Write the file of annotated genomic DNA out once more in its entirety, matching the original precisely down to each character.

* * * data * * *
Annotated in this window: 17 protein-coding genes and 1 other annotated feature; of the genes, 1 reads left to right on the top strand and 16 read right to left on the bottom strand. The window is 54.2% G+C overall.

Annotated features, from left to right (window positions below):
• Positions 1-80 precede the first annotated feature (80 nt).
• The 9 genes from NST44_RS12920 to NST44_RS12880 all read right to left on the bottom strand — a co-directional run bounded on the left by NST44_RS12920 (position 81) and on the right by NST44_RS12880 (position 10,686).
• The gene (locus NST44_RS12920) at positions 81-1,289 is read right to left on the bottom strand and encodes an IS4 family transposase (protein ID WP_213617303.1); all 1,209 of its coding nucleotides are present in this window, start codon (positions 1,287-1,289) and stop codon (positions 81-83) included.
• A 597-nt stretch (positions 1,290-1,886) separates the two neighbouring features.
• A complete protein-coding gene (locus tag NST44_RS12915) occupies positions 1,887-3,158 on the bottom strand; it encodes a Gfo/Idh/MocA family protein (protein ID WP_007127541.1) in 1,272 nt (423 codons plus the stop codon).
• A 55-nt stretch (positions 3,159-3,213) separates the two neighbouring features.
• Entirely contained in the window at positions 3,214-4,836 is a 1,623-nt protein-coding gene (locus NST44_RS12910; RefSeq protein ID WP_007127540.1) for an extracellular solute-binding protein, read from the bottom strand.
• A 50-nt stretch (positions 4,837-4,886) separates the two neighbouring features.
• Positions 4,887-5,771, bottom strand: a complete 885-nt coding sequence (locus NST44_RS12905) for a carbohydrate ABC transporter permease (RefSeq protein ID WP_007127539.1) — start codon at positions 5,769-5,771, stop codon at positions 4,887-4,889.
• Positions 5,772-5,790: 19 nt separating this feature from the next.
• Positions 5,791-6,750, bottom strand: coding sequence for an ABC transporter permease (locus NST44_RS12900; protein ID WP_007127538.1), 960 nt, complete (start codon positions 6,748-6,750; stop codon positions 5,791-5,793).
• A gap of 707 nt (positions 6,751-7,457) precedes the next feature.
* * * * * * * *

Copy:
Annotated in this window: 17 protein-coding genes and 1 other annotated feature; of the genes, 1 reads left to right on the top strand and 16 read right to left on the bottom strand. The window is 54.2% G+C overall.

Annotated features, from left to right (window positions below):
• Positions 1-80 precede the first annotated feature (80 nt).
• The 9 genes from NST44_RS12920 to NST44_RS12880 all read right to left on the bottom strand — a co-directional run bounded on the left by NST44_RS12920 (position 81) and on the right by NST44_RS12880 (position 10,686).
• The gene (locus NST44_RS12920) at positions 81-1,289 is read right to left on the bottom strand and encodes an IS4 family transposase (protein ID WP_213617303.1); all 1,209 of its coding nucleotides are present in this window, start codon (positions 1,287-1,289) and stop codon (positions 81-83) included.
• A 597-nt stretch (positions 1,290-1,886) separates the two neighbouring features.
• A complete protein-coding gene (locus tag NST44_RS12915) occupies positions 1,887-3,158 on the bottom strand; it encodes a Gfo/Idh/MocA family protein (protein ID WP_007127541.1) in 1,272 nt (423 codons plus the stop codon).
• A 55-nt stretch (positions 3,159-3,213) separates the two neighbouring features.
• Entirely contained in the window at positions 3,214-4,836 is a 1,623-nt protein-coding gene (locus NST44_RS12910; RefSeq protein ID WP_007127540.1) for an extracellular solute-binding protein, read from the bottom strand.
• A 50-nt stretch (positions 4,837-4,886) separates the two neighbouring features.
• Positions 4,887-5,771, bottom strand: a complete 885-nt coding sequence (locus NST44_RS12905) for a carbohydrate ABC transporter permease (RefSeq protein ID WP_007127539.1) — start codon at positions 5,769-5,771, stop codon at positions 4,887-4,889.
• Positions 5,772-5,790: 19 nt separating this feature from the next.
• Positions 5,791-6,750, bottom strand: coding sequence for an ABC transporter permease (locus NST44_RS12900; protein ID WP_007127538.1), 960 nt, complete (start codon positions 6,748-6,750; stop codon positions 5,791-5,793).
• A gap of 707 nt (positions 6,751-7,457) precedes the next feature.